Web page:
Red Barn murderer skeleton to come home

DISTANT relatives of 'Red Barn murderer' William Corder have asked for his skeleton to be returned so that his remains can be cremated in a Christian ceremony.

DISTANT relatives of 'Red Barn murderer' William Corder have asked for his skeleton to be returned so that his remains can be cremated in a Christian ceremony.

For almost 200 years some of Corder's remains have been on display.

A book telling the story of the murder he was hanged for, bound in his own skin, and his scalp, including one of his ears, have been kept at Moyses Hall Museum, in Bury St Edmunds. His skeleton has been held at the Royal College of Surgeons in London.

On Monday, August 11, 1828, Corder was hanged in Bury St Edmunds for the murder of Maria Marten his 26-year-old lover, in the Red Barn at Polstead.


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Throughout the trial he claimed his innocence but Corder, 24, was found guilty and, standing on the gallows at the county gaol, he confessed in front of the thousands of spectators who had turned out for the execution.

His body was taken to the Shire Hall, where it was cut open and laid out on show.

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Thousands of people filed past to view it before it was removed for dissection at the West Suffolk Hospital.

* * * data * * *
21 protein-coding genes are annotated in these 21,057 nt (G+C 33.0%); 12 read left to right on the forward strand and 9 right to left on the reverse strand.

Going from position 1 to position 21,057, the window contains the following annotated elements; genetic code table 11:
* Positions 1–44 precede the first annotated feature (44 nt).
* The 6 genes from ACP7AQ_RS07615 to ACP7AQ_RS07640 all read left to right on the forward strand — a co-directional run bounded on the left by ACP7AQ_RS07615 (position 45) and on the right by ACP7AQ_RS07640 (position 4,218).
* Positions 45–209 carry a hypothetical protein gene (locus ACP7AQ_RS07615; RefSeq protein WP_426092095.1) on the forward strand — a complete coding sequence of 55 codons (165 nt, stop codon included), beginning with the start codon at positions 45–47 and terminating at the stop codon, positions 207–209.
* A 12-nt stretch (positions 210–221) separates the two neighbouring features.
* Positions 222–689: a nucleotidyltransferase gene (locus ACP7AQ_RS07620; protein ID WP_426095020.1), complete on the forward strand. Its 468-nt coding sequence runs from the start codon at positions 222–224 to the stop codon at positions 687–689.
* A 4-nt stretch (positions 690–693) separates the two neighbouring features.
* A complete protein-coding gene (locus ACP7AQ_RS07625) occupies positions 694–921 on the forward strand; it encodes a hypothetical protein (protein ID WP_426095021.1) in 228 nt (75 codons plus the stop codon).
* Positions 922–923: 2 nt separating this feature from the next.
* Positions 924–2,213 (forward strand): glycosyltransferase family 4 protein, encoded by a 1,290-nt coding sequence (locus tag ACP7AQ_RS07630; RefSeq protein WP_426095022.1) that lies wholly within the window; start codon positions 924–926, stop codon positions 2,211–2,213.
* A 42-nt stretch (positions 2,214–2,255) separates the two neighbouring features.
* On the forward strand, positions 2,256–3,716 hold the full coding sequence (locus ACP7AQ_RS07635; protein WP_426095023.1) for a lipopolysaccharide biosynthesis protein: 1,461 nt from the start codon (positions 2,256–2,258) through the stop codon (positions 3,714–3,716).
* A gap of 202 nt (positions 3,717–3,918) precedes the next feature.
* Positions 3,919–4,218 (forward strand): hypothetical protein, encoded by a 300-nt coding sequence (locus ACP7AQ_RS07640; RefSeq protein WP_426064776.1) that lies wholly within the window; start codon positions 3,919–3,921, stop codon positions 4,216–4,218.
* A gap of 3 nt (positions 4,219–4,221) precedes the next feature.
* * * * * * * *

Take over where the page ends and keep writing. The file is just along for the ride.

The skeleton was kept, and the scalp and part of the skin were preserved.

The surgeon, George Creed, later had an account of the trial bound in leather made from Corder's skin.

Some years later the skeleton was then moved to London.

Distant relatives of Corder have now contacted the Royal College asking for the skeleton to be returned to them so that his remains can be cremated in a Christian ceremony.

A spokeswoman for the college confirmed that the skeleton has now been taken off display in the museum and they were in discussions with the family about returning it but refused to comment further.

The murder only came to light after Maria had been missing for a year, after arranging to meet Corder in the Red Barn, on May 18, 1827.

Months later, Maria's stepmother asked her husband Thomas Marten, to search the barn as she had dreamed that Maria was murdered and buried there.

With a friend he went to the barn. Prodding the floor with his mole-spud, he found a soft spot. He dug out some loose earth and discovered a body stuffed into a sack. A green silk handkerchief showed through.

Mr Marten recognised it as one belonging to Corder which Maria had been wearing when she left the house.

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